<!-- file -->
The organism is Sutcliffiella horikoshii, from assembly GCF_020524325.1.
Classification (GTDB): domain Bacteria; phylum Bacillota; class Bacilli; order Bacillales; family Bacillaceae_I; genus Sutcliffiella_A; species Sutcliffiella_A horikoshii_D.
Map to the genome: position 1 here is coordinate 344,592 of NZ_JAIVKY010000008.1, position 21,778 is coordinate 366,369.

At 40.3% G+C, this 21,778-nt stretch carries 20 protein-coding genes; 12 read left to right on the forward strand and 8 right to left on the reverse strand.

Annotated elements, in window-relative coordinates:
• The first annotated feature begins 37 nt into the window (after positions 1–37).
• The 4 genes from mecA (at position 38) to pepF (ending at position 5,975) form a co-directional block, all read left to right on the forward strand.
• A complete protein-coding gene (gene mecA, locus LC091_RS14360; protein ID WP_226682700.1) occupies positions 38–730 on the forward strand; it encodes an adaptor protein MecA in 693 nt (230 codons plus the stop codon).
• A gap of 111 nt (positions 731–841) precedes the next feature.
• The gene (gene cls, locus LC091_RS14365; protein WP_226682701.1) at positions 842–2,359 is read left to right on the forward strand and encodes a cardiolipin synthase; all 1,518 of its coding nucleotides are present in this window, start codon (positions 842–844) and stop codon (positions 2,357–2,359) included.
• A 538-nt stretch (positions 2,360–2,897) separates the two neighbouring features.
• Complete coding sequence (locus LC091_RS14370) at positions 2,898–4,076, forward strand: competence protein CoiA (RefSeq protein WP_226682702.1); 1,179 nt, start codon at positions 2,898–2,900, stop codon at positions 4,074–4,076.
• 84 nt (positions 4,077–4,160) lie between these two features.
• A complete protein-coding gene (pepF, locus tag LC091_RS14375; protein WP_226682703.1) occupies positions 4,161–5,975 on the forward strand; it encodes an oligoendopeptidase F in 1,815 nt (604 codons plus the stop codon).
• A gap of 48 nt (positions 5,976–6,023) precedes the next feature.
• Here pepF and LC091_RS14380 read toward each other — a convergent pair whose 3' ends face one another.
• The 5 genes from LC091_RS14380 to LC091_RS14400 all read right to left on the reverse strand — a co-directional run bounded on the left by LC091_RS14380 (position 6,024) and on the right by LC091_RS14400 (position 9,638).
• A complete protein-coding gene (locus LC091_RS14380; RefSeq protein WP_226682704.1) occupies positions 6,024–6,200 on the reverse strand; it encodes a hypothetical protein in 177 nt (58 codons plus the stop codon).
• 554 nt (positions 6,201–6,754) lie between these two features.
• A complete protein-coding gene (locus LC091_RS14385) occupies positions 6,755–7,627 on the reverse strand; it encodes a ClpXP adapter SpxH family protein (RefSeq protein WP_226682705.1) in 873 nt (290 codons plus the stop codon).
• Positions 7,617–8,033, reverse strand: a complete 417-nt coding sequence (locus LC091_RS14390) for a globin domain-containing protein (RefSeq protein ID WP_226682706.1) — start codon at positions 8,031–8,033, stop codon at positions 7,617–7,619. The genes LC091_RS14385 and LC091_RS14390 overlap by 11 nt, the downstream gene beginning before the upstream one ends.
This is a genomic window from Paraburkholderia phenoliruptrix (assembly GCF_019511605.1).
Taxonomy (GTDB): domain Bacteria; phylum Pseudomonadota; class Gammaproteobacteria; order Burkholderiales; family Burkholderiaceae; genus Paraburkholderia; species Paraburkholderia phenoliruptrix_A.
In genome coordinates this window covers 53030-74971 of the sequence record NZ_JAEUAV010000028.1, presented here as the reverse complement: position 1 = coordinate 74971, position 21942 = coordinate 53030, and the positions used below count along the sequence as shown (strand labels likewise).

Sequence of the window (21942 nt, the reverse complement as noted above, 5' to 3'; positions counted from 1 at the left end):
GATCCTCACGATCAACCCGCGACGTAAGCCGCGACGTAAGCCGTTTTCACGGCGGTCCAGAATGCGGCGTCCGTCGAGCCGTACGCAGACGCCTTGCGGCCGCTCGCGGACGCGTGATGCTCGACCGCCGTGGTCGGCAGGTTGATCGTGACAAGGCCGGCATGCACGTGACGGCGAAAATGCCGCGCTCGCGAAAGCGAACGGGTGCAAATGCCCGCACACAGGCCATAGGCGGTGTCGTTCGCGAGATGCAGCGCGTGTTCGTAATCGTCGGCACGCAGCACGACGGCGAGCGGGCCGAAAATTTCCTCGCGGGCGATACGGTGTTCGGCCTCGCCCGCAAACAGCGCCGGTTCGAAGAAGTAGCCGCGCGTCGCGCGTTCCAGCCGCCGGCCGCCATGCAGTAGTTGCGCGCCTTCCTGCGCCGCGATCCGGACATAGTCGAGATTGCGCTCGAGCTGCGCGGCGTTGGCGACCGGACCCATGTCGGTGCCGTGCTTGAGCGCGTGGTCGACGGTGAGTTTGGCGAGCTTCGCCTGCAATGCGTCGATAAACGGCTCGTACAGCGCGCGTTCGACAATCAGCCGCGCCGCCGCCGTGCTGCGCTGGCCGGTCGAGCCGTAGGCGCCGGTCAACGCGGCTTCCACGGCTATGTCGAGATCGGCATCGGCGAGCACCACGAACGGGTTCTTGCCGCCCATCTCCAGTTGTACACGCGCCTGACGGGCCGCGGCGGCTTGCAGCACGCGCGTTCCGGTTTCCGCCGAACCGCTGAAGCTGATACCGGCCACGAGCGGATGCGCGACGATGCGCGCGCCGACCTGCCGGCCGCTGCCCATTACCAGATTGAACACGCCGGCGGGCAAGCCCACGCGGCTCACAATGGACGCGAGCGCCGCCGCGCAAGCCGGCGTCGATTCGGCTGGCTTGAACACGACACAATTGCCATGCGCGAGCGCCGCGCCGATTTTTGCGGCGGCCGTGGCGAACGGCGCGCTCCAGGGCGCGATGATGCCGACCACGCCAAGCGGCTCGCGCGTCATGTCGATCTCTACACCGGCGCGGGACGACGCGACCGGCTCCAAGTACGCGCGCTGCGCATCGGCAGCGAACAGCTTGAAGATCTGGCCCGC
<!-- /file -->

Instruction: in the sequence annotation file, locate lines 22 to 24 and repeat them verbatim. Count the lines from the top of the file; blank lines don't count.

This is a genomic window from Paraburkholderia phenoliruptrix (assembly GCF_019511605.1).
Taxonomy (GTDB): domain Bacteria; phylum Pseudomonadota; class Gammaproteobacteria; order Burkholderiales; family Burkholderiaceae; genus Paraburkholderia; species Paraburkholderia phenoliruptrix_A.
In genome coordinates this window covers 53030-74971 of the sequence record NZ_JAEUAV010000028.1, presented here as the reverse complement: position 1 = coordinate 74971, position 21942 = coordinate 53030, and the positions used below count along the sequence as shown (strand labels likewise).